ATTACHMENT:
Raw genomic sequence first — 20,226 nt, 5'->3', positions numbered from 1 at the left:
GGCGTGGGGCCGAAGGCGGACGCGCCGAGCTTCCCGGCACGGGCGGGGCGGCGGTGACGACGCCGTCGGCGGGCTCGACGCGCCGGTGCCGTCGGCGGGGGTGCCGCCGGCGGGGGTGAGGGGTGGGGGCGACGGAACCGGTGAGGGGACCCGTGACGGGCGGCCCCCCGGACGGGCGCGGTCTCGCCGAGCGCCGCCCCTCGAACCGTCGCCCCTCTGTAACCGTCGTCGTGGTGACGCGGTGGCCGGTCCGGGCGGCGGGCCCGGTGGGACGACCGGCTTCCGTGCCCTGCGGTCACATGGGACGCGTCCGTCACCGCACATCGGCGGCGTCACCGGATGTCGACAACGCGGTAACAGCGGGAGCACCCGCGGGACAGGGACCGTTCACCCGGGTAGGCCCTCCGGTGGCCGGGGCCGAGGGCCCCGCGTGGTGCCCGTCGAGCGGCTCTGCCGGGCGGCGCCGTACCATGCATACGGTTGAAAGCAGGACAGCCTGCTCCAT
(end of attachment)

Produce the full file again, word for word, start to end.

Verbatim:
Raw genomic sequence first — 20,226 nt, 5'->3', positions numbered from 1 at the left:
GGCGTGGGGCCGAAGGCGGACGCGCCGAGCTTCCCGGCACGGGCGGGGCGGCGGTGACGACGCCGTCGGCGGGCTCGACGCGCCGGTGCCGTCGGCGGGGGTGCCGCCGGCGGGGGTGAGGGGTGGGGGCGACGGAACCGGTGAGGGGACCCGTGACGGGCGGCCCCCCGGACGGGCGCGGTCTCGCCGAGCGCCGCCCCTCGAACCGTCGCCCCTCTGTAACCGTCGTCGTGGTGACGCGGTGGCCGGTCCGGGCGGCGGGCCCGGTGGGACGACCGGCTTCCGTGCCCTGCGGTCACATGGGACGCGTCCGTCACCGCACATCGGCGGCGTCACCGGATGTCGACAACGCGGTAACAGCGGGAGCACCCGCGGGACAGGGACCGTTCACCCGGGTAGGCCCTCCGGTGGCCGGGGCCGAGGGCCCCGCGTGGTGCCCGTCGAGCGGCTCTGCCGGGCGGCGCCGTACCATGCATACGGTTGAAAGCAGGACAGCCTGCTCCAT